Canada: Collaborative Copyright

Last Updated: October 1 2013
Article by John McKeown

Who owns the copyright relating to software developed as part of a collaborative effort of a number of individuals?  A recent English case deals with some of the issues that arise in this context.

The Facts

The plaintiff claimed it owned the copyright in a software system called MAT:share which supports the management of investments in hedge funds and other managed assets.  The plaintiff alleged that three individual defendants and the corporate vehicle that used the software infringed copyright.  A preliminary trial of an issue was directed to determine who owned the copyright.

The plaintiff worked as part of a team with the other three individuals to develop the MAT:share software.  In early 2004, the plaintiff was invited to provide input into the project.  There was a general exchange of ideas among the four individuals about the direction and method of development.

During the course of developing the MAT:share software, the plaintiff did not submit invoices to the corporate defendant.  All of the development costs were being born by the partners personally, who were to receive shares in the corporate defendant in consideration of their respective contributions.  There was an earlier agreement which provided that all software, methodologies and patents produced would be the property of the corporation which was the predecessor of the corporate defendant.

Since the plaintiff was doing a substantial amount of developmental work, it was later agreed that in addition to shares in the corporation, that he would be paid a deferred fee of ₤10,000.  When the project was delayed, the plaintiff was not happy that he was not receiving a commercial rate for the work he was carrying out.

As a result, a consultancy agreement was prepared in April, 2005.  The agreement provided that any work conceived, developed or produced by the plaintiff, whether alone or jointly with others in connection with the development of the software system would be owned exclusively by the corporate defendant and to the extent that such work was not be carried out during the course of the plaintiff's employment by the corporate defendant any intellectual property rights relating to such work would be assigned to it.  The agreement provided that no variations would be made to its terms unless made in writing signed by the parties.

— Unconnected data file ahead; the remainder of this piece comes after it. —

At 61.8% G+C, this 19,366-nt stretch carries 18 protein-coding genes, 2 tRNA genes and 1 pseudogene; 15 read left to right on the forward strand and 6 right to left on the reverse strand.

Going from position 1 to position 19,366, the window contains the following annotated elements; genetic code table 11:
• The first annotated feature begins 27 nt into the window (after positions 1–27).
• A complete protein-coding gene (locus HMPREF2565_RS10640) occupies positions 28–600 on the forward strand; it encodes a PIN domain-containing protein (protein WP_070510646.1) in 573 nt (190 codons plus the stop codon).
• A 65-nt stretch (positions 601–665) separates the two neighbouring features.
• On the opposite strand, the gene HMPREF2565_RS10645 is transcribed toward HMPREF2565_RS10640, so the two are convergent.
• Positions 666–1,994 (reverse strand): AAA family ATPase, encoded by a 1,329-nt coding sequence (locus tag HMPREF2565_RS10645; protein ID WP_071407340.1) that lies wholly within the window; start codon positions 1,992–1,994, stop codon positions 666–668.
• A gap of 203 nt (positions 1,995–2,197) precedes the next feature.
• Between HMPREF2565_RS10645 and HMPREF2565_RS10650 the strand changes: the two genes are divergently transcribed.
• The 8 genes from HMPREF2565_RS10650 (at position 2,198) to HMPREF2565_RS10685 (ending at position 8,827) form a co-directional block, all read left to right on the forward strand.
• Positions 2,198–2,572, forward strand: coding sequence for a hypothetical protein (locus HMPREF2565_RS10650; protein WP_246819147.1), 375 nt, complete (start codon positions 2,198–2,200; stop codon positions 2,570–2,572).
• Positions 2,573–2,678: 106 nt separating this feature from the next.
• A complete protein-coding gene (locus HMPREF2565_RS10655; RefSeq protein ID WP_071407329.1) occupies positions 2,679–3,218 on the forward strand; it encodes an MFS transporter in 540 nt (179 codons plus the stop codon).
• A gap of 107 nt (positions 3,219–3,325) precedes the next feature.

The plaintiff did not sign the consultancy agreement but he had previously sent an invoice for the deferred fee in the amount of ₤10,000 and accepted payment.  He also acted as if he accepted the terms of the consultancy agreement and sent an email indirectly confirming his agreement to it.

Approximately six months later, the plaintiff retained a new lawyer and took the position that all intellectual property rights in connection with the software and related webpages belonged to him.  Once this position was taken, the parties agreed to disagree and shortly thereafter the plaintiff commenced the action.

The Decision

On considering the facts, the judge concluded that the plaintiff by continuing to work and accepting the payment had unequivocally demonstrated that he accepted the terms of the consultancy agreement.  Furthermore, the plaintiff was estopped from denying that he was bound by the consultancy agreement and as a result of that could not rely on the fact that he had not signed the agreement.

While this conclusion was sufficient to dismiss the action, the judge also considered who owned the copyright in the software system assuming that the consulting agreement was not binding on the partners.  The judge referred to the fact that the contract in place prior to the consultancy agreement was predicated on the basis that the copyright belonged to the corporate defendant's predecessor and concluded that the corporate defendant owned the copyright for the following reasons:

a) The very foundation of the venture conducted by the corporate defendant was      the development of the software.  It was what the whole enterprise was about and it would not make commercial sense if it did not own the copyright in the software system.

b) The object of the business was that the software system be exploited.  An objective in bystander would conclude that it should be the corporate defendant who did   so and that no single contributor should have a veto over how this was done.

c) One of the principle means of exploiting the software was by licensing it. The corporate defendant needed to have full rights in the software system in order to engage in such licensing.

While not stated expressly the judge presumably categorized the plaintiff as an employee of the corporate defendant or alternatively as an author of a work of joint authorship.


Disputes of this nature are quite common in the software area and other areas.  To avoid such disputes, the key is to have a firm understanding at the beginning of the project concerning the ownership of copyright and other intellectual property rights, to commit that understanding to a written agreement and to have all the parties sign the agreement.

The judge's conclusions with respect to the ownership of copyright and that the plaintiff was bound by the consultancy agreement is also consistent with Canadian law.

The content of this article is intended to provide a general guide to the subject matter. Specialist advice should be sought about your specific circumstances.

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John McKeown
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